Anne Griffiths :: Contemporary Textile Art
New Distance Learning Course
have just added details of a new Distance Learning Machine Embroidery course and I am really excited! Sometime ago, I wrote a 1 year 7822 City & Guilds course for Distance Learners. Although I am no longer affiliated to a college and cannot offer any kind of certificate the syllabus and delivery is the same. The course is now up and running and you can see images of work completed by the first students here!
y newsletter follows, if you would like to sign up to receive it by email then please use the form at the bottom of the page.
It has occurred to me though that some of the programmes and exhibitions I refer to may be finishing by the time you get the newsletters. I do usually try and put links to them on my Facebook page if you would like to hear about them earlier.
Old newletters may be viewed by clicking on the archive list below.
Of course I am always glad of any news or comments that you would like to make so please do email me.
am writing this on the plane as I travel to New York for a holiday and to see some non textile work which is being put up in possibly the smallest museum in the world. Mmuseumm is located in Cortlandt Alley between Franklin and White Street and is housed in a disused freight elevator. It is dedicated to collections of many different types, and my collection of cornflakes will fit in perfectly I hope! The Mmuseumm will open this season in a couple of weeks time, and there should be some images to see on their website of this and the other collections they are featuring.
I have always been interested in expanding my work beyond just textiles and recently I have been doing quite a lot on different themes and in other media. This piece, a "mock" collection, attempts to parallel those of 19th century naturalists butterflies or bird's egg collections. It has a quite complicated cataloguing system involving a numeric representation of size, colour, shape, texture and distortion and I am really excited, and ooking forward to meeting the guys at Mmuseumm and seeing how they have put the display together.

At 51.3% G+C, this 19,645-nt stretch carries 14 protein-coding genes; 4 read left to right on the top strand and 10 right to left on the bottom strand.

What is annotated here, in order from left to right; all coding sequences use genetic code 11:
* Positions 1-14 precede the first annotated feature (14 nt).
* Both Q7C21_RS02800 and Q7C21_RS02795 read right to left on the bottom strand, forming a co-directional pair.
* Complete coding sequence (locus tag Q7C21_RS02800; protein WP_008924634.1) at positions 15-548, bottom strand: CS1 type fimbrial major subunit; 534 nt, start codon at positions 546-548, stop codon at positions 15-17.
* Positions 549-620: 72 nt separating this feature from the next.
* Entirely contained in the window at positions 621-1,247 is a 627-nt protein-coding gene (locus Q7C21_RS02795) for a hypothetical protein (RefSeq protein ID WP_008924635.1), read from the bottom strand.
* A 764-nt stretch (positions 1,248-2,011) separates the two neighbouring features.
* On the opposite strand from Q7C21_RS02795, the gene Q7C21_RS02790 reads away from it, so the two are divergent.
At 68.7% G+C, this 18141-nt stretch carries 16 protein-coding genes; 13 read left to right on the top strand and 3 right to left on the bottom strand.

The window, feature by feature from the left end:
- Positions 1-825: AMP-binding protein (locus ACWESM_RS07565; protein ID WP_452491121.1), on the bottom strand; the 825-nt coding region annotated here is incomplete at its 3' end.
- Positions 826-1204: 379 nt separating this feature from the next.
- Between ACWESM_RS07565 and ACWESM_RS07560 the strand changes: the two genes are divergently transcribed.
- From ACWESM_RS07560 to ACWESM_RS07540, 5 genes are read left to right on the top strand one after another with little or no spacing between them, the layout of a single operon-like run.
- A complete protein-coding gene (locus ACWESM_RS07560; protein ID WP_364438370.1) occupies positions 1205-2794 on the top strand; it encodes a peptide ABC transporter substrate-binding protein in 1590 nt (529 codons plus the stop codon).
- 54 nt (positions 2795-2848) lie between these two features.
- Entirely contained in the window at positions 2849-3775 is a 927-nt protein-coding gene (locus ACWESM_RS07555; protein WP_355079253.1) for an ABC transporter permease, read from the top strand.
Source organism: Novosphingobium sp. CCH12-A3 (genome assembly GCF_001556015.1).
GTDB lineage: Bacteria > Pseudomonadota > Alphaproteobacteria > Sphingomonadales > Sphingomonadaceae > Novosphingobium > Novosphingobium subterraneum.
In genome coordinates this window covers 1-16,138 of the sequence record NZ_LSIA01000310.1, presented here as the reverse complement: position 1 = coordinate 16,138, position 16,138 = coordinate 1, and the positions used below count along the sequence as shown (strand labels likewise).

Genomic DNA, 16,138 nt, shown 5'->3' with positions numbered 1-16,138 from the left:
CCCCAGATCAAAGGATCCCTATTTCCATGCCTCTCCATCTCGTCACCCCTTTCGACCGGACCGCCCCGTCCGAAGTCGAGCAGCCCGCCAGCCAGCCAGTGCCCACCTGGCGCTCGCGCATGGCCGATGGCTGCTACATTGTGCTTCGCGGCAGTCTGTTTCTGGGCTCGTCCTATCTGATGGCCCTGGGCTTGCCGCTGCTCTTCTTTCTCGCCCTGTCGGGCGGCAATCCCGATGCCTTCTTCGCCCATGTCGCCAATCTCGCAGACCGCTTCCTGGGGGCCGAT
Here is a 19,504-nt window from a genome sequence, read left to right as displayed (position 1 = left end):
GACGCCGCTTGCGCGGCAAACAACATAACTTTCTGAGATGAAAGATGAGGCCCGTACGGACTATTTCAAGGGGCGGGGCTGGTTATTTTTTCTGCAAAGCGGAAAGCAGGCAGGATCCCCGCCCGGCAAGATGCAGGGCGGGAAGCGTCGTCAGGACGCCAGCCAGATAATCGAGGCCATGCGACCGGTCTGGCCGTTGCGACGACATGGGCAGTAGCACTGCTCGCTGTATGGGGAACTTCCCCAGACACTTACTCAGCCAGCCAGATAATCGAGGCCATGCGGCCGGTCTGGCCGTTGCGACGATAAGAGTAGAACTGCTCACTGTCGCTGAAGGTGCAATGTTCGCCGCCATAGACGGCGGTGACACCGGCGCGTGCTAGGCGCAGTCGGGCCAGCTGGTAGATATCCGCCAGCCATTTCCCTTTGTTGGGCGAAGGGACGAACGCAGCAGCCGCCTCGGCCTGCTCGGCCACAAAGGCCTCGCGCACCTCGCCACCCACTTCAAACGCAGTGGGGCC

Back to the real world though, and news of a couple of visits I have made this month. At Weston-Super-Mare Embroiderers Guild, I taught an Illuminated Letters workshop. We used tomato puree tubes and wooden printing blocks to make a letter and then painted a background with fabric paints and bronzing powders before hand and machine stitching the letters. Some great pieces were made and a happy day spent.
I was also made very welcome at Andover Embroiderers Guild where I talked about my residency at Diamond Light Source. At every "Diamond Stitches" talk I recommend a visit and tour of this fascinating facility, if you are interested, then the latest dates are available on their website. There is no charge for the visit, however you do need to book as places are limited.
As far as workshops coming up, it is now time to think about summer schools. I will be at Oxford Summer School 27th July - 1st August 2015 teaching the Beachcombing course again. Obviously we are not near a beach in Oxford, but this was a fun week last year and I think we all have collected plenty of material on previous holidays to use as inspiration. Oxford Summer School is a wonderfully stimulating week with over 30 workshops in every craft imaginable, so do have a look at the website for information on all their courses.
The following week I will be in Buckingham where the theme will be Embroidered Gardens. This is a new summer school so I am really looking forward to making lots of new friends.